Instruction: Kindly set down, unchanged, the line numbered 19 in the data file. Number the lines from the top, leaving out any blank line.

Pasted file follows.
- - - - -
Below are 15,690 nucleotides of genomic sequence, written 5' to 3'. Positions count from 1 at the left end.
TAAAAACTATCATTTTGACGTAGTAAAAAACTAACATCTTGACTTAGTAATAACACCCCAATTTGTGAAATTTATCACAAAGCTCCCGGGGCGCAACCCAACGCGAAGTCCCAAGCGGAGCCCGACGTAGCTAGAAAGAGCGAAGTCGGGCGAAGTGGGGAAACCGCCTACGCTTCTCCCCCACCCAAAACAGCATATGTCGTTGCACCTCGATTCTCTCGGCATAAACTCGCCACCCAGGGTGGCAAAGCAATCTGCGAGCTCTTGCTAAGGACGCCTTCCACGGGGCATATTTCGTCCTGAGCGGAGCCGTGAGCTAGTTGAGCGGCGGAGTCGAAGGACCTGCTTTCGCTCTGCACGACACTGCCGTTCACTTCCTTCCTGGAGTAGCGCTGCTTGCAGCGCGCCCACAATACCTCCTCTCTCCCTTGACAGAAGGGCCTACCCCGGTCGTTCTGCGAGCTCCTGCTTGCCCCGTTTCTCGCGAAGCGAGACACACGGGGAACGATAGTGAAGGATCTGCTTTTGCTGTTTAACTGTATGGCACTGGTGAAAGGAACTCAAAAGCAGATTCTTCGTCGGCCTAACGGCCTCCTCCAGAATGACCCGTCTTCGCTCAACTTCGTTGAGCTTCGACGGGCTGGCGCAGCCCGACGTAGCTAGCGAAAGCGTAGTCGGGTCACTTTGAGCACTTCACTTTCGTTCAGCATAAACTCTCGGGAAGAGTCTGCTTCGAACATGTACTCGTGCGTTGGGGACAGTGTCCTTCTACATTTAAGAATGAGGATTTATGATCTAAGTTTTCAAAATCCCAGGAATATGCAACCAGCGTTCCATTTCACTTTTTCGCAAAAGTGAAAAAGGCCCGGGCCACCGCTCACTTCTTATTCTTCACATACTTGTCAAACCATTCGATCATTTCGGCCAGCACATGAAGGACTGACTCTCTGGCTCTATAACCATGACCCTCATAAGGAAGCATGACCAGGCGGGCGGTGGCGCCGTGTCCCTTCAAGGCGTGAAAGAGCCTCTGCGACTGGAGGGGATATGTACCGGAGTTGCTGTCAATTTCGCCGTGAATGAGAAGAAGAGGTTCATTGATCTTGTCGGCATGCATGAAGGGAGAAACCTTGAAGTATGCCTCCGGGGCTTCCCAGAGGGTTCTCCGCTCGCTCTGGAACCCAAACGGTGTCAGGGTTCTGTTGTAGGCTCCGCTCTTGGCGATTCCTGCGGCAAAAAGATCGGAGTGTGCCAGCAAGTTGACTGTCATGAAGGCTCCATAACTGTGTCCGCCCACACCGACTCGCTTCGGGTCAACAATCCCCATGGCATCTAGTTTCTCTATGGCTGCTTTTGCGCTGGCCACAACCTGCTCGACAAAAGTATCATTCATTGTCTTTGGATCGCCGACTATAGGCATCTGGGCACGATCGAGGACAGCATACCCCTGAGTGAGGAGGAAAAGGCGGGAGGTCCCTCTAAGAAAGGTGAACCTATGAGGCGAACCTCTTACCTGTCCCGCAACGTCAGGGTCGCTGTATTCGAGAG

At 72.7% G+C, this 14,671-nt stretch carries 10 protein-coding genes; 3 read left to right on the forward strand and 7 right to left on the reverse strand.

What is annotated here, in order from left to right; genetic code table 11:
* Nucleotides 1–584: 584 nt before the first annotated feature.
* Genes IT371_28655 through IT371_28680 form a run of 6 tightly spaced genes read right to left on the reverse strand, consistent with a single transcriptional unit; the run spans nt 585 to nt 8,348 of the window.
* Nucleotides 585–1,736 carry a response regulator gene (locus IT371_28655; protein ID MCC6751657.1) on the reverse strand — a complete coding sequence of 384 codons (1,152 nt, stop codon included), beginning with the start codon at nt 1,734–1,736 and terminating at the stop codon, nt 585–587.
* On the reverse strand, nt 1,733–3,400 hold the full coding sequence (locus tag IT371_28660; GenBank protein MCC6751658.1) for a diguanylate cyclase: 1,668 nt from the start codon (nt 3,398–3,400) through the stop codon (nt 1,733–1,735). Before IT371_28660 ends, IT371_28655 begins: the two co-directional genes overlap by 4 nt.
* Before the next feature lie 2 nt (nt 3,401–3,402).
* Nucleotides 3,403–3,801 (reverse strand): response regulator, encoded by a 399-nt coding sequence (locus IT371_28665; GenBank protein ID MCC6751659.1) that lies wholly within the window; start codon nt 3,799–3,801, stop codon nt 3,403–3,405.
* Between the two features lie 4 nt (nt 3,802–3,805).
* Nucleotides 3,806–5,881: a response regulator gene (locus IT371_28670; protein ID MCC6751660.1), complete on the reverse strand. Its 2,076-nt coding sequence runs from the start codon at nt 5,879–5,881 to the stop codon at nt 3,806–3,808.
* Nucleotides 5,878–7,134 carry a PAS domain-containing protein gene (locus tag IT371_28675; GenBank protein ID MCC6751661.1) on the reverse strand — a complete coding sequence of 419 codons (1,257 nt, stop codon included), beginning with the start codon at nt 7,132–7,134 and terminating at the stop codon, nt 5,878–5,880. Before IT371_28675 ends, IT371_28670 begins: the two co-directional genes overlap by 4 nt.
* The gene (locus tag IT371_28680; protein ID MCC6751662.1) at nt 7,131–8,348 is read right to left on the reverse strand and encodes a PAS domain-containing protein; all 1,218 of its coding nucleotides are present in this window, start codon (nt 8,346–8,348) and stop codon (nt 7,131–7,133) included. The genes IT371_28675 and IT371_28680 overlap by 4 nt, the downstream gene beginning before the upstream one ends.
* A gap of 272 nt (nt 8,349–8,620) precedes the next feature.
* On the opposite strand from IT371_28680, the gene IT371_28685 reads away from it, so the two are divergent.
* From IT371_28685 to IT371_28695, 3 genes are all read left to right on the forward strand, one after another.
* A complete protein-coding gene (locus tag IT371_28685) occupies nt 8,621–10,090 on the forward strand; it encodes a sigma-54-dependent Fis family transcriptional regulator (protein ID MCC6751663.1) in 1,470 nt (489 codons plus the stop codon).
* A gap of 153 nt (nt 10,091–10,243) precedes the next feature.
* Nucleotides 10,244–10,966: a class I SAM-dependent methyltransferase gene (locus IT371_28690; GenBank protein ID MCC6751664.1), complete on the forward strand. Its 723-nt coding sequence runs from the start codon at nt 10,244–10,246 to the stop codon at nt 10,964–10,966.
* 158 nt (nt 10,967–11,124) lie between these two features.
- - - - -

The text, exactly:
* A gap of 153 nt (nt 10,091–10,243) precedes the next feature.